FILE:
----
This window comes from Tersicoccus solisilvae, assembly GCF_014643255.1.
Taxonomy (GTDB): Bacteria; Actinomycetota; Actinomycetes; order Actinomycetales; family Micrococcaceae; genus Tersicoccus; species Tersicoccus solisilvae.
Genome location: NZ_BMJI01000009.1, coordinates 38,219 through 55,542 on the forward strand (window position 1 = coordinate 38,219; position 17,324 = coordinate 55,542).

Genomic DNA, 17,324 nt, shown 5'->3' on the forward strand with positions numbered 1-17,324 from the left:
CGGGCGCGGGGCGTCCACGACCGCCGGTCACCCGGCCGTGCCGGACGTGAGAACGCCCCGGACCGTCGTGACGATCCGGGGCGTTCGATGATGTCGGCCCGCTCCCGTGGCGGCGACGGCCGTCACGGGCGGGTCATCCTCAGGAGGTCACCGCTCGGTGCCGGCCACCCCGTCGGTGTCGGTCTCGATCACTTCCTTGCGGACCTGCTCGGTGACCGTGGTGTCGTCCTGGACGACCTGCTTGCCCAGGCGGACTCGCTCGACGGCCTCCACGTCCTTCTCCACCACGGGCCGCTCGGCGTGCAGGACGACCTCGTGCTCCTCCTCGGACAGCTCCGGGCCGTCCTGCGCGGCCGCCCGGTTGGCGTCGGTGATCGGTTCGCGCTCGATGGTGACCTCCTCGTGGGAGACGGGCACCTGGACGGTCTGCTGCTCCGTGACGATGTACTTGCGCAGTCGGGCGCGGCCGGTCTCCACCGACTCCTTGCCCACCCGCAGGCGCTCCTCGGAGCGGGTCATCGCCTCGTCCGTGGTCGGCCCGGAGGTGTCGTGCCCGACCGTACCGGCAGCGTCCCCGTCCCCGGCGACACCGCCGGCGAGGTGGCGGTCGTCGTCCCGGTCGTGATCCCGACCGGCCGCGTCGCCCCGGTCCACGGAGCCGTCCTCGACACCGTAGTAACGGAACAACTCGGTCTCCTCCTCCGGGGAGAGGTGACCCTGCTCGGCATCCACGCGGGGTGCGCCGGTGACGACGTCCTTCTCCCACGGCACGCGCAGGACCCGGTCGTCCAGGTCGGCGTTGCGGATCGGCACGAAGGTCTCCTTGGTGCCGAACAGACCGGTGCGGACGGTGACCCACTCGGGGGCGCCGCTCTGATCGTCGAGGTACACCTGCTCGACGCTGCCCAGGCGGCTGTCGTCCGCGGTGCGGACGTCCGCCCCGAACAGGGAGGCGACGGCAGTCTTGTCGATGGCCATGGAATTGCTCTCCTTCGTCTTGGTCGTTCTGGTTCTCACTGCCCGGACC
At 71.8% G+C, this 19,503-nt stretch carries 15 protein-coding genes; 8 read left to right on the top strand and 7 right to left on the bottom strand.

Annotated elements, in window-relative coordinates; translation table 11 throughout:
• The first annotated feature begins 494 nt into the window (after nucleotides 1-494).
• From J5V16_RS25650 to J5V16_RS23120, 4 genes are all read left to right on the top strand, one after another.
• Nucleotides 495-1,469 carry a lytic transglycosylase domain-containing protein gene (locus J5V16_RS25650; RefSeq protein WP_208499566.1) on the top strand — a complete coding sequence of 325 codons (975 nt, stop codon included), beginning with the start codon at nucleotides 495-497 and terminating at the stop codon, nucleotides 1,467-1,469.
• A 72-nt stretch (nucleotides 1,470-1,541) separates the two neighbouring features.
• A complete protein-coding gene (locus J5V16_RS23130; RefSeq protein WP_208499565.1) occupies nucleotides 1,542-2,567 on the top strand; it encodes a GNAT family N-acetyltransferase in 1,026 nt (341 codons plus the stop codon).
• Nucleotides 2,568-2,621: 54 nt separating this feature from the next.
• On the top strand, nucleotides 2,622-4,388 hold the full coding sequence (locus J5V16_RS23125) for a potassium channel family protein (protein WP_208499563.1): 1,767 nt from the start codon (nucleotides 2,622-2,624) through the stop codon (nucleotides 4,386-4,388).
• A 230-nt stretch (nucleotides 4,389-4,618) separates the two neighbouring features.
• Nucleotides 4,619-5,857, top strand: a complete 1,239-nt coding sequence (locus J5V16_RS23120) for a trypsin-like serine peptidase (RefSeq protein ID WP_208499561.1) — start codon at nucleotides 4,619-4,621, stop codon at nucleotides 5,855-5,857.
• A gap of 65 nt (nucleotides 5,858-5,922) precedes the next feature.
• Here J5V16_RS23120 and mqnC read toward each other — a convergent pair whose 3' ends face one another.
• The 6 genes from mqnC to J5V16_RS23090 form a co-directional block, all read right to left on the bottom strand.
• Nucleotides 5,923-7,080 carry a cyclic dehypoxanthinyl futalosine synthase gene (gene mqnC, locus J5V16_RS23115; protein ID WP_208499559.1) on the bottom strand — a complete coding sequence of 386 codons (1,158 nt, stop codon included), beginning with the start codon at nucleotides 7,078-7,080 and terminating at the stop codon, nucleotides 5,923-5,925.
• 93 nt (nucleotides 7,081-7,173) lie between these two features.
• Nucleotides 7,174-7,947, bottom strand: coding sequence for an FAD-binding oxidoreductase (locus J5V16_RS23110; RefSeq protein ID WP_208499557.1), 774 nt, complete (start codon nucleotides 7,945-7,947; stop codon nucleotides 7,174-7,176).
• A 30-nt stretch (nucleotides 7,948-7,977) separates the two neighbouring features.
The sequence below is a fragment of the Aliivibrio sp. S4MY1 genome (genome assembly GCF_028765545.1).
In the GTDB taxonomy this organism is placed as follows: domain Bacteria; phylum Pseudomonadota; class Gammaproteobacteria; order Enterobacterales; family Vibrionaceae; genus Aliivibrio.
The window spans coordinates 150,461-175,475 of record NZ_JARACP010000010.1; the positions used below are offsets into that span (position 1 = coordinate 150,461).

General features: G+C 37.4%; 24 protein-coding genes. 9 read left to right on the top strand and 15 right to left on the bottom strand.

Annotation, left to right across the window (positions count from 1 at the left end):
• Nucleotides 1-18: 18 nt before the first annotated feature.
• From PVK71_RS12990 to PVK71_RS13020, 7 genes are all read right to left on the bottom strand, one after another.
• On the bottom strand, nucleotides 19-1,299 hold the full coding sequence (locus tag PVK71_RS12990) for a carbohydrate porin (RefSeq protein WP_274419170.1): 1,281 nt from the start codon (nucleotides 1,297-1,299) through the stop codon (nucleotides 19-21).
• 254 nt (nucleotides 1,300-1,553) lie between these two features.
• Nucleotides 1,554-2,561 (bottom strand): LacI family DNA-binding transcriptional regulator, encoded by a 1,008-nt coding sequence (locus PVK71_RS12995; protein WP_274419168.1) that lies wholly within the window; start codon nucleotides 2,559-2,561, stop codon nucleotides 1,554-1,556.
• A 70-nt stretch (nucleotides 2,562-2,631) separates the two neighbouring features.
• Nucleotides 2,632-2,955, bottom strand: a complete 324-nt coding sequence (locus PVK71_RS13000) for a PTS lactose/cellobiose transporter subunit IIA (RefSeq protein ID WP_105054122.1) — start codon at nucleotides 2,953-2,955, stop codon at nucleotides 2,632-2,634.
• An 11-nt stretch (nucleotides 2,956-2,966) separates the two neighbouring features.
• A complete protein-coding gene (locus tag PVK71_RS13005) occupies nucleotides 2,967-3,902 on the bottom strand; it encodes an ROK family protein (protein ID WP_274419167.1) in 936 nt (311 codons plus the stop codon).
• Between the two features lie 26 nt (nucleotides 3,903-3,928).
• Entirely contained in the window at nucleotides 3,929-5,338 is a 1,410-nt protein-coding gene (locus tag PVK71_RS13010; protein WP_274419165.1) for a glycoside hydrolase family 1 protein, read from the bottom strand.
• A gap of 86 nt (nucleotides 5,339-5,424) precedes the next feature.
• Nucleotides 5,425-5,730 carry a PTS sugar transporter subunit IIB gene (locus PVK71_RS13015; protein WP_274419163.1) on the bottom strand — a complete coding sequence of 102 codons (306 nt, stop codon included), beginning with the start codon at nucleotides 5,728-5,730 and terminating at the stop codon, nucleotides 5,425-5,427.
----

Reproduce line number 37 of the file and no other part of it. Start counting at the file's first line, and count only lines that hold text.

• A complete protein-coding gene (locus tag PVK71_RS13005) occupies nucleotides 2,967-3,902 on the bottom strand; it encodes an ROK family protein (protein ID WP_274419167.1) in 936 nt (311 codons plus the stop codon).